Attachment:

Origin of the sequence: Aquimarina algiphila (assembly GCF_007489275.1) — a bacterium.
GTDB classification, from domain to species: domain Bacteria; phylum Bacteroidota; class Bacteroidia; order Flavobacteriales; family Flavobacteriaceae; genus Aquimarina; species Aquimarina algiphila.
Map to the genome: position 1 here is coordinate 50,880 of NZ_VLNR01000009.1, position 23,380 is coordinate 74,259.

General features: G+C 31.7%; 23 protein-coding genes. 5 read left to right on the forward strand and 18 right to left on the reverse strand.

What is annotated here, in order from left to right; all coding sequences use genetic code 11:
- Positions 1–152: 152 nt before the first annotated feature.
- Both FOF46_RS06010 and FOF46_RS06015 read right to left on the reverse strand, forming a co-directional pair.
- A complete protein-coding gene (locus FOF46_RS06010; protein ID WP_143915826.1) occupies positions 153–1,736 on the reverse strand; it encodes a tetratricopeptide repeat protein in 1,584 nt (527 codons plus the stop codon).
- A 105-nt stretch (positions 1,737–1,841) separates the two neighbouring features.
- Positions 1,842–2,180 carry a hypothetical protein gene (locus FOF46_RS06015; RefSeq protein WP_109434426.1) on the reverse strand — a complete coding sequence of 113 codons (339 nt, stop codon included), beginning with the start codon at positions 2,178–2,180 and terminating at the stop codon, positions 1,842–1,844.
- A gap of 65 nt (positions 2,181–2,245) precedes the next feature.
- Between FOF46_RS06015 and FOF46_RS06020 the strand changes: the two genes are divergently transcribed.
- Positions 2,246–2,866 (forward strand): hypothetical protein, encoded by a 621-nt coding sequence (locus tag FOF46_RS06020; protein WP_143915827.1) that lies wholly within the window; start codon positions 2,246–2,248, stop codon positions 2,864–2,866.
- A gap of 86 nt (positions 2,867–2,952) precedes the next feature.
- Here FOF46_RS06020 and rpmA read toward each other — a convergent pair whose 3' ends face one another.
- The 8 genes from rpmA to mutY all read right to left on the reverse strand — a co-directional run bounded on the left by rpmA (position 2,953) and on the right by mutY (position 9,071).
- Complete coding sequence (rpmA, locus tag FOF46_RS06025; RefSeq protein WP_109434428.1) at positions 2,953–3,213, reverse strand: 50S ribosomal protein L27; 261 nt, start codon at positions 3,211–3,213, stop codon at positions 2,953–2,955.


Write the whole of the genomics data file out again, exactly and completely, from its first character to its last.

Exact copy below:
Origin of the sequence: Aquimarina algiphila (assembly GCF_007489275.1) — a bacterium.
GTDB classification, from domain to species: domain Bacteria; phylum Bacteroidota; class Bacteroidia; order Flavobacteriales; family Flavobacteriaceae; genus Aquimarina; species Aquimarina algiphila.
Map to the genome: position 1 here is coordinate 50,880 of NZ_VLNR01000009.1, position 23,380 is coordinate 74,259.

General features: G+C 31.7%; 23 protein-coding genes. 5 read left to right on the forward strand and 18 right to left on the reverse strand.

What is annotated here, in order from left to right; all coding sequences use genetic code 11:
- Positions 1–152: 152 nt before the first annotated feature.
- Both FOF46_RS06010 and FOF46_RS06015 read right to left on the reverse strand, forming a co-directional pair.
- A complete protein-coding gene (locus FOF46_RS06010; protein ID WP_143915826.1) occupies positions 153–1,736 on the reverse strand; it encodes a tetratricopeptide repeat protein in 1,584 nt (527 codons plus the stop codon).
- A 105-nt stretch (positions 1,737–1,841) separates the two neighbouring features.
- Positions 1,842–2,180 carry a hypothetical protein gene (locus FOF46_RS06015; RefSeq protein WP_109434426.1) on the reverse strand — a complete coding sequence of 113 codons (339 nt, stop codon included), beginning with the start codon at positions 2,178–2,180 and terminating at the stop codon, positions 1,842–1,844.
- A gap of 65 nt (positions 2,181–2,245) precedes the next feature.
- Between FOF46_RS06015 and FOF46_RS06020 the strand changes: the two genes are divergently transcribed.
- Positions 2,246–2,866 (forward strand): hypothetical protein, encoded by a 621-nt coding sequence (locus tag FOF46_RS06020; protein WP_143915827.1) that lies wholly within the window; start codon positions 2,246–2,248, stop codon positions 2,864–2,866.
- A gap of 86 nt (positions 2,867–2,952) precedes the next feature.
- Here FOF46_RS06020 and rpmA read toward each other — a convergent pair whose 3' ends face one another.
- The 8 genes from rpmA to mutY all read right to left on the reverse strand — a co-directional run bounded on the left by rpmA (position 2,953) and on the right by mutY (position 9,071).
- Complete coding sequence (rpmA, locus tag FOF46_RS06025; RefSeq protein WP_109434428.1) at positions 2,953–3,213, reverse strand: 50S ribosomal protein L27; 261 nt, start codon at positions 3,211–3,213, stop codon at positions 2,953–2,955.